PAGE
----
Conover City Manager Donald Duncan was leading a group of investors on a tour of Conover Station in 2011 when he received a call.
“I don’t know who the hell you are but you’re going to get a piece of the World Trade Center,” Duncan recalled the woman on the other end of the line saying.
The call was one leaders in Conover were glad to get but it was not necessarily one they were sure would come.
Lee Moritz, the city’s mayor, had been on an airplane earlier that year when he read an article about communities receiving sections from the towers destroyed on 9/11.
“I thought that would be something that would be an honor to have,” Moritz said.
The city applied for a piece, but supplies were limited and highly sought.
It turned out Moritz had a connection that would prove helpful in securing one of the historic artifacts.
Thomas Bosco, an official in the Port Authority of New York and New Jersey who was involved with the program distributing the pieces, was a friend of Moritz from their time in the U.S. Army.
Moritz appealed to Bosco. Bosco said he would see what he could do.
A few weeks after that conversation, the word came down.
“It was the grace of God and an old friend connection,” Moritz said.
A small delegation from the city went to retrieve the piece: a chunk of concrete and steel that formed part of the foundation of the North Tower, the first building struck in the attacks.
Duncan was part of that group that made the trip shortly before the 10th anniversary of 9/11, as was then-Conover Police Chief Steve Brewer.
For Brewer, it was a bittersweet experience.
“I was glad that we were going to get a part to bring back for our citizens, but then to think that that day 3,000 people died in that building,” Brewer said. “And you think back about it, how could this happen?”
Even though the backdrop for the trip was solemn, Duncan said there was also an element of joy.
“It’s odd to say that you were having a good time about something that was so tragic … about the nation as a whole,” Duncan said. “You didn’t want to be morose about it. You wanted to say, ‘Hey, you know, America’s still here. We’re still going, and we’re better than we were.’”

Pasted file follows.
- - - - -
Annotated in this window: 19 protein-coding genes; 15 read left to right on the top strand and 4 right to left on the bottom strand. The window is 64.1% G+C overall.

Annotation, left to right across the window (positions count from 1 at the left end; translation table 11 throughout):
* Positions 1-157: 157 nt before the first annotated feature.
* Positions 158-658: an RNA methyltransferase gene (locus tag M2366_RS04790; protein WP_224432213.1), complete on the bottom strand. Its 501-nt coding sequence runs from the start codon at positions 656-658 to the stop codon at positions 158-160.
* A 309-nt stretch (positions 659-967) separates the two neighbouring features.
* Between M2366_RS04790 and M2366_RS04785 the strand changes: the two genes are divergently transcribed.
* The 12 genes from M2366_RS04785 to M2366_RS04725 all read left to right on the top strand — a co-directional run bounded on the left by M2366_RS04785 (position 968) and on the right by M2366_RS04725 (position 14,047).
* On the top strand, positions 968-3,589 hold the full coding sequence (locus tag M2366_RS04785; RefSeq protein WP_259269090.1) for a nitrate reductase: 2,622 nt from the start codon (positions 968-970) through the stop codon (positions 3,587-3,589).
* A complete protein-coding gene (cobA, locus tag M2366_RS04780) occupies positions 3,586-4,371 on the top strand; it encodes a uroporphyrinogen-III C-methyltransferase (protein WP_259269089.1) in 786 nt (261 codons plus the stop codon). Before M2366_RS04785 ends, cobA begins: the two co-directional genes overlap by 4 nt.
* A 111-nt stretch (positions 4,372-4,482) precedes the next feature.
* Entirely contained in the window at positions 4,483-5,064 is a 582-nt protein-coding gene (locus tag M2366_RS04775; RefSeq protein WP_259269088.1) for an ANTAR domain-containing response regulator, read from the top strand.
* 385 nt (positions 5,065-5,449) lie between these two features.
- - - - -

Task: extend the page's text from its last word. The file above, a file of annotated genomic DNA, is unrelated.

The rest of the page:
The piece was only a small part of the World Trade Center but it’s heavy — heavy enough to nearly break a pallet jack designed to lift 3,000 pounds, Duncan said.
Duncan recalled the interest the piece drew when it came to the city. One moment stood out.
There was a man who came from Salisbury to attend the ceremony where the piece was displayed. He sat there sobbing.
The man’s girlfriend said his brother was a 9/11 victim. The man had never been to the site of the attacks, but felt compelled to come out when he heard about the piece in Conover.
“He sat there almost all night trying to mourn the loss of his brother,” Duncan said. “For me that was one of the first things that we realized, that the impact it had was that it was a way for people to release some of their grief.”
The piece is displayed openly on the first floor of Conover Station.
There is no protective glass, just a railing that serves primarily to keep the object stable.
That’s intentional on the city’s part.
“We want people to touch it,” Moritz said. “We want people to feel it. I personally touch it every time I go in that building just as a reminder to me of that day.”
Kevin Griffin is the city of Hickory reporter at the Hickory Daily Record.